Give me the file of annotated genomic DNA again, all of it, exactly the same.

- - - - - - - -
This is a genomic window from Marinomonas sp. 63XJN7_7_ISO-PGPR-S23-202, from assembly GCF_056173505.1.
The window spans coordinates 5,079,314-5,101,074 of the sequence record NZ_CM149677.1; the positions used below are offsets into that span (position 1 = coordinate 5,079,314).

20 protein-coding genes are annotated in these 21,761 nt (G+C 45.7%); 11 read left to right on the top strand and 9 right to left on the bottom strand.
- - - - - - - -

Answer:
This is a genomic window from Marinomonas sp. 63XJN7_7_ISO-PGPR-S23-202, from assembly GCF_056173505.1.
The window spans coordinates 5,079,314-5,101,074 of the sequence record NZ_CM149677.1; the positions used below are offsets into that span (position 1 = coordinate 5,079,314).

20 protein-coding genes are annotated in these 21,761 nt (G+C 45.7%); 11 read left to right on the top strand and 9 right to left on the bottom strand.